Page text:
The heated rhetoric around the Preah Vihear temple has been dialed back several notches since her July election, but Thai Prime Minister Yingluck Shinawatra said over the weekend that her nation intends to put its all into the ongoing legal battle over the contested 4.6 square kilometres around the site.
On Saturday, the Thai premier said her government would apply its utmost efforts to contest the Preah Vihear case at the International Court of Justice, pledging to protect Thailand’s sovereignty, Thai news agency MCOT reported.
Speaking ahead of a Thai by-election, Yingluck, who has seen her public support slide, said she and her deputy prime minister, General Yutthasak Sasiprapa, and military and foreign affairs officials met two days earlier to discuss the case with a specialised legal team.
Reached yesterday, Cambodian government spokesman Ek Tha said Thailand must stop making baseless claims to Cambodian land near the temple.
“Cambodia is very, very optimistic that the ICJ, which ruled in favour of Cambodia based on the clear maps and clear border lines, will stick to and uphold its 1962 decision,” Ek Tha said.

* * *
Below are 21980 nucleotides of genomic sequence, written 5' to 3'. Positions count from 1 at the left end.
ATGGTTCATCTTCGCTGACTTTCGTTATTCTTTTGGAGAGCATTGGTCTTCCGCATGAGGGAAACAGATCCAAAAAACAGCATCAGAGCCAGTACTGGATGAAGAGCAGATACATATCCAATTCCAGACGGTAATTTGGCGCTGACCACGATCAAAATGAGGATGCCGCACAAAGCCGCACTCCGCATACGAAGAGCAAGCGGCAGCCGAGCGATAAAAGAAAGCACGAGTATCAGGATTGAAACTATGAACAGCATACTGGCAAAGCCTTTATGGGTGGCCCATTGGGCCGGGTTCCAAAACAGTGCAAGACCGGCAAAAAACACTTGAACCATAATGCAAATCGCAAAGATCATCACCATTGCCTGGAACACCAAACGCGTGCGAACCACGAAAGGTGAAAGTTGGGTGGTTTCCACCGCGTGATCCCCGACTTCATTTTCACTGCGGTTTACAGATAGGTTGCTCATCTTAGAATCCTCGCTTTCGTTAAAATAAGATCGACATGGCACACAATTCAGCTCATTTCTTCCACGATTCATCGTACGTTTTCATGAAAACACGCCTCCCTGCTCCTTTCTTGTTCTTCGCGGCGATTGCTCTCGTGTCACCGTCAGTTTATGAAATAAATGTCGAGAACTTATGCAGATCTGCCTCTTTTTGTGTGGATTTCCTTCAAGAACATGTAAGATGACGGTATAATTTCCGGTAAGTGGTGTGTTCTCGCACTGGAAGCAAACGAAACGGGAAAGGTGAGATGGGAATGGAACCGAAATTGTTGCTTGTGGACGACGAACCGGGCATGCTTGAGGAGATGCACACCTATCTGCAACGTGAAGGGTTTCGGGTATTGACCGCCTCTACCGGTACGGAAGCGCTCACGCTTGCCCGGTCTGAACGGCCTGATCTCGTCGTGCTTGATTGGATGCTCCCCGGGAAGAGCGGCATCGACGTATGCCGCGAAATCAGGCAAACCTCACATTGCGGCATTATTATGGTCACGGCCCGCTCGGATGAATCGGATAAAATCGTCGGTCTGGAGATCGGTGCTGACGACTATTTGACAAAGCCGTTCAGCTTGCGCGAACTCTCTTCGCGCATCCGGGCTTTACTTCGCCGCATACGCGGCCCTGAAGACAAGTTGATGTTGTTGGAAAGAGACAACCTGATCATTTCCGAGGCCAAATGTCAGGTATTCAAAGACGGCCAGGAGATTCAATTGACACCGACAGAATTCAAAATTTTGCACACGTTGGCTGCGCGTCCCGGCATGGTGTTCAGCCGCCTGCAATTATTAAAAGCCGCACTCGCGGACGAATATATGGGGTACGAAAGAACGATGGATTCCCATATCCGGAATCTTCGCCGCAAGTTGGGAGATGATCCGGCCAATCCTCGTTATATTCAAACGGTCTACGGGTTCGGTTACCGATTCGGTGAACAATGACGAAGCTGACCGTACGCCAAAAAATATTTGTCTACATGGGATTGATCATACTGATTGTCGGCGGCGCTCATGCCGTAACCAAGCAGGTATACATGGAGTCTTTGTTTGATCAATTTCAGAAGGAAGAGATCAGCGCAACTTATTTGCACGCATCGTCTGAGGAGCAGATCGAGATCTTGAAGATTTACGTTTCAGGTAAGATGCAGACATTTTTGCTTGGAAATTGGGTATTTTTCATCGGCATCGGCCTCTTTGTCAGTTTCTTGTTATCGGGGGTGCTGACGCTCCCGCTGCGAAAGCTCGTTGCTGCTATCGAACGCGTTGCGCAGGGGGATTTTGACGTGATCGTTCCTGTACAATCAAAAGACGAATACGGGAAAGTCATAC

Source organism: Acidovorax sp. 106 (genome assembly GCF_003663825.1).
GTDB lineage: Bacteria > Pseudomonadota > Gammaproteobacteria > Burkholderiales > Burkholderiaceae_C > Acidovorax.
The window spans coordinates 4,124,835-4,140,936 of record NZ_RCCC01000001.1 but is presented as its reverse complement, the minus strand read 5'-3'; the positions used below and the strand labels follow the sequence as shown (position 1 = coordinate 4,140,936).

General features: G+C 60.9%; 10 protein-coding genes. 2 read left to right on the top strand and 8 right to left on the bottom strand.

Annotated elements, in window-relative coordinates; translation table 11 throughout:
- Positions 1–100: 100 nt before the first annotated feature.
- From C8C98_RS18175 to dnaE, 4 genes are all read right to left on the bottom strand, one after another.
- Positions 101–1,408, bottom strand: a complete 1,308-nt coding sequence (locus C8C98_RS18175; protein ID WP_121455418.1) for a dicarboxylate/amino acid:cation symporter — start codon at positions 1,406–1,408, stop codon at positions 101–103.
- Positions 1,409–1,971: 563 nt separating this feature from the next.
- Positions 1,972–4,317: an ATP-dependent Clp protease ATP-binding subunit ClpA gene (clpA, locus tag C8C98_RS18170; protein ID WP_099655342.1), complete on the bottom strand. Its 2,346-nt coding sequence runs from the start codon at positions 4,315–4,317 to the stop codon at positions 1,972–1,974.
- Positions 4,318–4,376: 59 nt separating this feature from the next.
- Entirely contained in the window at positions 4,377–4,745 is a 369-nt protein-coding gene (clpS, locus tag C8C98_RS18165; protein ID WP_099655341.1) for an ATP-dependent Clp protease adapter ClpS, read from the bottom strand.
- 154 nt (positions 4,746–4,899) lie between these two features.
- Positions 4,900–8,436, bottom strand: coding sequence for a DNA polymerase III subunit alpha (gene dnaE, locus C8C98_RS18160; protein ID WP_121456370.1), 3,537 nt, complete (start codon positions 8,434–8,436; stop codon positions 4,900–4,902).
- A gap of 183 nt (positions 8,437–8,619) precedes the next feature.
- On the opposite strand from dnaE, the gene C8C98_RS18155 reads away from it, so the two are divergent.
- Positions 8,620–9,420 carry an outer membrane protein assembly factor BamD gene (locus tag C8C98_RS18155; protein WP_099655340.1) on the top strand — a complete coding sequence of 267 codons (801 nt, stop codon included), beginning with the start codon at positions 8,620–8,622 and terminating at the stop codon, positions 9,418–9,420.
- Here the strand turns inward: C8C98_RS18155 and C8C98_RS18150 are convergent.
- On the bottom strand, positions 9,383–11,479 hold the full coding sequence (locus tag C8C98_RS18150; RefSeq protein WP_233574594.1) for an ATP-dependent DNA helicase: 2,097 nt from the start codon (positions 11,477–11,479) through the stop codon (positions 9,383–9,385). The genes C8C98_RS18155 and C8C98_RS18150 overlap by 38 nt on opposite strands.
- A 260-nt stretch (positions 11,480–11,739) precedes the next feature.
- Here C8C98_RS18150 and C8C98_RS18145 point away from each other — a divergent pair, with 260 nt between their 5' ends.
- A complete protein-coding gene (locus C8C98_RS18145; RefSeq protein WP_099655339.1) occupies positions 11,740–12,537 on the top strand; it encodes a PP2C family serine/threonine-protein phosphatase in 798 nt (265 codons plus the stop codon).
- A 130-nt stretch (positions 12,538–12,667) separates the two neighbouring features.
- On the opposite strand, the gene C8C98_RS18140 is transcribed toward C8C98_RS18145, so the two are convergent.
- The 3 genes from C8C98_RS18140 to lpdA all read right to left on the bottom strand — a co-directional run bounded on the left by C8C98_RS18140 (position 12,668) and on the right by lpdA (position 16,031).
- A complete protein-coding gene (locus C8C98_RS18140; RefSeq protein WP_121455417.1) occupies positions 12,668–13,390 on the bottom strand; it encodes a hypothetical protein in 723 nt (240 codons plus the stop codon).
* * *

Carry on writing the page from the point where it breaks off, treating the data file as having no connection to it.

“If the ICJ did not have clear maps and clear boundaries…the court would have not ruled in favour of Cambodia in 1962. The ICJ has full sense in terms of legal process and technical aspects as well as full authorisation and discretion as a UN court, so no one can pressure the ICJ to do this or that.”
The ICJ has asked Thailand to submit further written explanations by June 21, Thai press reports stated.
Cambodia previously sent its written explanations to the court ahead of a March 8 deadline.
Cambodia’s complaint with the ICJ seeks a reinterpretation of the court’s 1962 decision, which awarded the Preah Vihear temple to Cambodia, but was silent on the issue of the surrounding land.
“A clear interpretation would prevent both sides from exchanging fire in the future,” Ek Tha said, adding that at the same time, Cambodia wants to maximise and expand trade with Thailand, which would benefit both nations.